India - The Nation at Cross-roads

Sep 26, 2008

Over the years the Indian nation is undergoing the trauma internal conflicts and communal clashes. Religious, linguistic, regional and cultural minorities have been under a siege from the fanatic and parochial elements who pose as the champions of their religion, language or culture. By such recurring activities of the radical groups the foundation of the nation that was built on the principle of unity in diversity is shaken to the core.

Day in and day out we are treated to the distressing news of minorities being attacked; their places of worship, residences and business establishments are being burnt and destroyed.  People belonging to other regions have been harassed. They are deprived from appearing for competitive exams in other cities and those who carry on their trade or petty business have been termed as ‘outsiders’ sending the message of insecurity among them. The radical elements, putting on the garb of ‘moral police’ have vandalized paintings of artists on the pretext of safeguarding their deities and culture being ridiculed.  Linguistic chauvinists have been threatening the shop-keepers to put up hoardings as per their diktat and even did not hesitate to humiliate the iconic film family, the Bachchans alleging that the matriarch of the family had insulted the language of the region.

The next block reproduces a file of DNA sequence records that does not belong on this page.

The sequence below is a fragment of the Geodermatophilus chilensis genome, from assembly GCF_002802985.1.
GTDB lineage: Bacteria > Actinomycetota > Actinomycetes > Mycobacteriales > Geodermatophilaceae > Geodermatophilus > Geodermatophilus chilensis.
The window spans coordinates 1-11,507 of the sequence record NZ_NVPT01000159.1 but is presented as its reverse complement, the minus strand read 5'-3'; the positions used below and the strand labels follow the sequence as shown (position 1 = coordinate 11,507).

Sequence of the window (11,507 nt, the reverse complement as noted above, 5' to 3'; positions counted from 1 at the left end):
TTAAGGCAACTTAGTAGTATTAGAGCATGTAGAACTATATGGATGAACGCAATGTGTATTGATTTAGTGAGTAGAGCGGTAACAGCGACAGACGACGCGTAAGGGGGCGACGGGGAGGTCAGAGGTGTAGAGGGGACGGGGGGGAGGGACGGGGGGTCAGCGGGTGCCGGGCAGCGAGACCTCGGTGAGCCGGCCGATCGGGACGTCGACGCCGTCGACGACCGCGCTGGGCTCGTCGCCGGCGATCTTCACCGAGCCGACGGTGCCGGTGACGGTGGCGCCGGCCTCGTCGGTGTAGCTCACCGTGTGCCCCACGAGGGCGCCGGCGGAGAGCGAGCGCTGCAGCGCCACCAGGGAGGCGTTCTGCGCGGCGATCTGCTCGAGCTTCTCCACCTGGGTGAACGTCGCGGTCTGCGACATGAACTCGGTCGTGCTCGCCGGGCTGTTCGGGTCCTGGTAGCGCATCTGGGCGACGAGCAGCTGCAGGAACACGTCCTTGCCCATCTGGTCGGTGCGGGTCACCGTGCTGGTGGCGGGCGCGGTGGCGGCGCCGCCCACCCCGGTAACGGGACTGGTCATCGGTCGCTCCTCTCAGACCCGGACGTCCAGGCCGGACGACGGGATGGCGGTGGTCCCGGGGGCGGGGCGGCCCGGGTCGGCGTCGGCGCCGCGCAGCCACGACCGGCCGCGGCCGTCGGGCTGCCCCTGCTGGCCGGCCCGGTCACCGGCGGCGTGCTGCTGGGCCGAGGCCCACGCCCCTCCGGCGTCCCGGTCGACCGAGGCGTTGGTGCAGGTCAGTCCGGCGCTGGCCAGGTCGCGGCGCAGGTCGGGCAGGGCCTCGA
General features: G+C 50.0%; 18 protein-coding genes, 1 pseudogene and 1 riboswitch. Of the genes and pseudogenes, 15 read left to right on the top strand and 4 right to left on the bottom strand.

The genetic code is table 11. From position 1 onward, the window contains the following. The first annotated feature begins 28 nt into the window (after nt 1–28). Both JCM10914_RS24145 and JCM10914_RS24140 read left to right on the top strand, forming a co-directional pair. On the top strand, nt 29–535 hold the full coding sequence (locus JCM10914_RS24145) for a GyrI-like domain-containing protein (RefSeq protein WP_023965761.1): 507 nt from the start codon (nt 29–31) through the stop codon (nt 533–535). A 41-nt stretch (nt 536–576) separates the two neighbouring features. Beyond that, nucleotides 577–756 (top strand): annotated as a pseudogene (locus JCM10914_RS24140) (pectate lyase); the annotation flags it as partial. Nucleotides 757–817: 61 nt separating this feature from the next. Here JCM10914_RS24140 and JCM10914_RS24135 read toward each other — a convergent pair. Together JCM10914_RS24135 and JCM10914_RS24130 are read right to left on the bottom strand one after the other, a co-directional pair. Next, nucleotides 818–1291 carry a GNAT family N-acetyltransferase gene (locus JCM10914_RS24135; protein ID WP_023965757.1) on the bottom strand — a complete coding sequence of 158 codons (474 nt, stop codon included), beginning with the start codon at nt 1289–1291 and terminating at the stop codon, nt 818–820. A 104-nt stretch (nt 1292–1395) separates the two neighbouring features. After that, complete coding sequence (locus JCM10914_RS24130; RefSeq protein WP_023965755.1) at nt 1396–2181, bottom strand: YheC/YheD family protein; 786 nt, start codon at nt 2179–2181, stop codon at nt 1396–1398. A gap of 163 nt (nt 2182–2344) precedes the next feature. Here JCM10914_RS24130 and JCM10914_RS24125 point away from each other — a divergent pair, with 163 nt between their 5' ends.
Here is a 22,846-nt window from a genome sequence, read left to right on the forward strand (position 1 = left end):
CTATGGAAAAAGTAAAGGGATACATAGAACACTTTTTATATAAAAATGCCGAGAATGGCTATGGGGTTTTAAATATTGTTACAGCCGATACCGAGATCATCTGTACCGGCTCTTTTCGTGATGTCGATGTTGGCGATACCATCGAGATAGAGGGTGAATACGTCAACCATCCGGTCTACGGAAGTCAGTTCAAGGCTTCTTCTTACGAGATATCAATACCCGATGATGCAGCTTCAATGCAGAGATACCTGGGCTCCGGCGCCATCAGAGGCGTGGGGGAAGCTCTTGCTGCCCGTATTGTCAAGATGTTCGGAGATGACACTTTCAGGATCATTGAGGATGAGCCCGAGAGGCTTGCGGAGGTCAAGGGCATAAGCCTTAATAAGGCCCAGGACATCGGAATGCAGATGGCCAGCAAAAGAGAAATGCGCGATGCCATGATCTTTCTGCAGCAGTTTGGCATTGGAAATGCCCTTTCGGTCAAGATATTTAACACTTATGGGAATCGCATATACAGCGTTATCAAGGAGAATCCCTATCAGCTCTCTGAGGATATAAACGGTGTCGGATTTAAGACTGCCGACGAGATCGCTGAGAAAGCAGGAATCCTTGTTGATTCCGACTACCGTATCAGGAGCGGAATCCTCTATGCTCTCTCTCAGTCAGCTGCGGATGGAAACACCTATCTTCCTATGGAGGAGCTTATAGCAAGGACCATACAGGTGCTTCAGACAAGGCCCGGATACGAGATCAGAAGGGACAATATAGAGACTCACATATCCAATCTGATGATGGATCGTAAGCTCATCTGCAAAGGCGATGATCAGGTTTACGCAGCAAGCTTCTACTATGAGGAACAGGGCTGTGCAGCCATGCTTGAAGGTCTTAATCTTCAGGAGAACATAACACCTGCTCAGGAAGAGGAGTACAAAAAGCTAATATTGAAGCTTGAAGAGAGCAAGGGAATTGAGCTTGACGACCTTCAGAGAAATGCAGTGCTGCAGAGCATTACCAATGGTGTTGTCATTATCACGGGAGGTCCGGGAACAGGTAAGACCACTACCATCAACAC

All these developments are manifestations of a society that is increasingly becoming intolerant and obscurantist. The misinformation and attack on religious and linguistic minorities by indoctrinated and misguided fanatical elements from the majority groups is both unfortunate and unwarranted.